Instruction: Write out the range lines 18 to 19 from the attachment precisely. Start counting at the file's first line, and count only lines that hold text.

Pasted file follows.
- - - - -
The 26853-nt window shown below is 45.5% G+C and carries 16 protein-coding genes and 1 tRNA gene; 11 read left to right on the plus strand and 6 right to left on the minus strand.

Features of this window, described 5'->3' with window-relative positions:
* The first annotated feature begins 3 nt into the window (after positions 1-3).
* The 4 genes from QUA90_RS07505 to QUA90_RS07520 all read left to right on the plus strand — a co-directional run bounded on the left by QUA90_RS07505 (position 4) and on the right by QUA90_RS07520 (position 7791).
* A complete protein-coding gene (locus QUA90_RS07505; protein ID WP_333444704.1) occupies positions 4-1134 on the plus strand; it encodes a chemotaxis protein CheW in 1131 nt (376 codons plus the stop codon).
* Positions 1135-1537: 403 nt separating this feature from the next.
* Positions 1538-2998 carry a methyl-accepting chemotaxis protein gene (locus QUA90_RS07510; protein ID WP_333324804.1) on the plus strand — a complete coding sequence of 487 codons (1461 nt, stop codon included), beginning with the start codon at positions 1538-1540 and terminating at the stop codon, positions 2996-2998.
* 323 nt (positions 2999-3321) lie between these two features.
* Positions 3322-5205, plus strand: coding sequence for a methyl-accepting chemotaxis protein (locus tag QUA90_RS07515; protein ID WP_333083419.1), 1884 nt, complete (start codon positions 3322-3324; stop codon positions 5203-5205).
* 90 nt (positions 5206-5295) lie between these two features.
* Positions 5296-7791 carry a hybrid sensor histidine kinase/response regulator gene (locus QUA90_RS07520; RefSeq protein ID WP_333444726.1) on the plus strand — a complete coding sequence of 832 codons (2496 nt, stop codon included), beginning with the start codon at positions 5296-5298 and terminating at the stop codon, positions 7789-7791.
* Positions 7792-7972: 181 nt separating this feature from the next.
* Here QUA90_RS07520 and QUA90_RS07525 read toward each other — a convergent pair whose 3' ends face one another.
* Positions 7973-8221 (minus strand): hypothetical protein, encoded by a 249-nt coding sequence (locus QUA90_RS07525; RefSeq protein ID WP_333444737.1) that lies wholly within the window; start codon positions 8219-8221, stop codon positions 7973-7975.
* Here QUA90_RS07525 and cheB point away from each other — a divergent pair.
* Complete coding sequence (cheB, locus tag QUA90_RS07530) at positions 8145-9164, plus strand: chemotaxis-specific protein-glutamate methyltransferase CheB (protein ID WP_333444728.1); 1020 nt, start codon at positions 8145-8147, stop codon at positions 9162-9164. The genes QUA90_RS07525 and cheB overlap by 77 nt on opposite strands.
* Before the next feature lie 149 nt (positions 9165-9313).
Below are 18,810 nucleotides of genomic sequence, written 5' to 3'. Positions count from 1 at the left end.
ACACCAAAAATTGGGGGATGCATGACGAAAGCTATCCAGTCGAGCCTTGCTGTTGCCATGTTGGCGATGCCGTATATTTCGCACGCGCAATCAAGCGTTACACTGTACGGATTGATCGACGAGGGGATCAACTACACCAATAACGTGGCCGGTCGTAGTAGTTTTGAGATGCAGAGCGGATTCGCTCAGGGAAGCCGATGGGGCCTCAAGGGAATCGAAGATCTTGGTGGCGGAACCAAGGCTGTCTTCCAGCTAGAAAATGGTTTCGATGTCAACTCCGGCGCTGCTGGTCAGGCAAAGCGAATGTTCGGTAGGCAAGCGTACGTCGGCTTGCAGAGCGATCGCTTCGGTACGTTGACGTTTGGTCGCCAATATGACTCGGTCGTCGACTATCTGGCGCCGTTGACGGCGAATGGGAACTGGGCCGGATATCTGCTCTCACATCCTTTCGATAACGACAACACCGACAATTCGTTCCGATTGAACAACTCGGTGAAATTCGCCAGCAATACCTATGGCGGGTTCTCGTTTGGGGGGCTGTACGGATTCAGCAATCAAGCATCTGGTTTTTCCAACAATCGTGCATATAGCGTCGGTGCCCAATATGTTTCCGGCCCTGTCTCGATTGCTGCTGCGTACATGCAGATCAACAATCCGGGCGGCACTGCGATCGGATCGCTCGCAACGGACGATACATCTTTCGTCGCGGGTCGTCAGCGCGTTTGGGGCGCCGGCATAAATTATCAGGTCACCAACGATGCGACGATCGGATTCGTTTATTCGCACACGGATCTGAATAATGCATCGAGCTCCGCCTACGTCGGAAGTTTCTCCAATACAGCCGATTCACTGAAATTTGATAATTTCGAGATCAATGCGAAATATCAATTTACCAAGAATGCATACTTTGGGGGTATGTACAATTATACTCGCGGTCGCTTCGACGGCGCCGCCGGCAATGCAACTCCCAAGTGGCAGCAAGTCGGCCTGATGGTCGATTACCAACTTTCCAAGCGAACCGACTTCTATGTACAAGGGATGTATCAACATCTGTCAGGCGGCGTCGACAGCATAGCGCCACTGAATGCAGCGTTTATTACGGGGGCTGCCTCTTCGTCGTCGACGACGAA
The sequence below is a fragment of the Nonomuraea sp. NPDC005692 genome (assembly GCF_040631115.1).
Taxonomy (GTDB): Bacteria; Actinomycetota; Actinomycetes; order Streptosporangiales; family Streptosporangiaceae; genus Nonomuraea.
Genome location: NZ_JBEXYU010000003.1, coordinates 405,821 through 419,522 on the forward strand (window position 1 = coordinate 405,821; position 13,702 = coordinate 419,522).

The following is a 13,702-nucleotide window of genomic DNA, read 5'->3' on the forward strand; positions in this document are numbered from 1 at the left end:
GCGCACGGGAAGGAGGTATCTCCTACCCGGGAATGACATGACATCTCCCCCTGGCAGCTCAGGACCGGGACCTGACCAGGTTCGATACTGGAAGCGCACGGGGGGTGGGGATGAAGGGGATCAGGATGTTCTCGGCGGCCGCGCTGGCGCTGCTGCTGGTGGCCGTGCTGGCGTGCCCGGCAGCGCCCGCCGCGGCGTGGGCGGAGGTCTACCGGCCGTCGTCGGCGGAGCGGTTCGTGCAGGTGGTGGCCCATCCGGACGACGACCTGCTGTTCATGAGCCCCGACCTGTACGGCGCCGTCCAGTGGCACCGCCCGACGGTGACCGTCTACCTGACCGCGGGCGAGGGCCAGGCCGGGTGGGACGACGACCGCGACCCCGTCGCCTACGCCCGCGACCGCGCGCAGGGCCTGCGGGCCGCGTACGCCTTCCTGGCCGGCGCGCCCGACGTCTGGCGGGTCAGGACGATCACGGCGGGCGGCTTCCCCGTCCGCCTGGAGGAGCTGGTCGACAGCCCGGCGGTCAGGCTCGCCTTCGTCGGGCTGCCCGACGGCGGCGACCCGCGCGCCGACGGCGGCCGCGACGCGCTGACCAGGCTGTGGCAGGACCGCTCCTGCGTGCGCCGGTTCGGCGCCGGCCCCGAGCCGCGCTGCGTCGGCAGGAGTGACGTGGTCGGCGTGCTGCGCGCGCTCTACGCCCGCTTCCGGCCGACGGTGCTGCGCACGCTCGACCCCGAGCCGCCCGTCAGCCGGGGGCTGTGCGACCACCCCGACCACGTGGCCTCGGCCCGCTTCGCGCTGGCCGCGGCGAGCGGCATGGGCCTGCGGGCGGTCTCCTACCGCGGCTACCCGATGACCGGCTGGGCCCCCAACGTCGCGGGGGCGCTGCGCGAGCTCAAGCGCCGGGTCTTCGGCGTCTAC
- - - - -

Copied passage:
Below are 18,810 nucleotides of genomic sequence, written 5' to 3'. Positions count from 1 at the left end.
ACACCAAAAATTGGGGGATGCATGACGAAAGCTATCCAGTCGAGCCTTGCTGTTGCCATGTTGGCGATGCCGTATATTTCGCACGCGCAATCAAGCGTTACACTGTACGGATTGATCGACGAGGGGATCAACTACACCAATAACGTGGCCGGTCGTAGTAGTTTTGAGATGCAGAGCGGATTCGCTCAGGGAAGCCGATGGGGCCTCAAGGGAATCGAAGATCTTGGTGGCGGAACCAAGGCTGTCTTCCAGCTAGAAAATGGTTTCGATGTCAACTCCGGCGCTGCTGGTCAGGCAAAGCGAATGTTCGGTAGGCAAGCGTACGTCGGCTTGCAGAGCGATCGCTTCGGTACGTTGACGTTTGGTCGCCAATATGACTCGGTCGTCGACTATCTGGCGCCGTTGACGGCGAATGGGAACTGGGCCGGATATCTGCTCTCACATCCTTTCGATAACGACAACACCGACAATTCGTTCCGATTGAACAACTCGGTGAAATTCGCCAGCAATACCTATGGCGGGTTCTCGTTTGGGGGGCTGTACGGATTCAGCAATCAAGCATCTGGTTTTTCCAACAATCGTGCATATAGCGTCGGTGCCCAATATGTTTCCGGCCCTGTCTCGATTGCTGCTGCGTACATGCAGATCAACAATCCGGGCGGCACTGCGATCGGATCGCTCGCAACGGACGATACATCTTTCGTCGCGGGTCGTCAGCGCGTTTGGGGCGCCGGCATAAATTATCAGGTCACCAACGATGCGACGATCGGATTCGTTTATTCGCACACGGATCTGAATAATGCATCGAGCTCCGCCTACGTCGGAAGTTTCTCCAATACAGCCGATTCACTGAAATTTGATAATTTCGAGATCAATGCGAAATATCAATTTACCAAGAATGCATACTTTGGGGGTATGTACAATTATACTCGCGGTCGCTTCGACGGCGCCGCCGGCAATGCAACTCCCAAGTGGCAGCAAGTCGGCCTGATGGTCGATTACCAACTTTCCAAGCGAACCGACTTCTATGTACAAGGGATGTATCAACATCTGTCAGGCGGCGTCGACAGCATAGCGCCACTGAATGCAGCGTTTATTACGGGGGCTGCCTCTTCGTCGTCGACGACGAA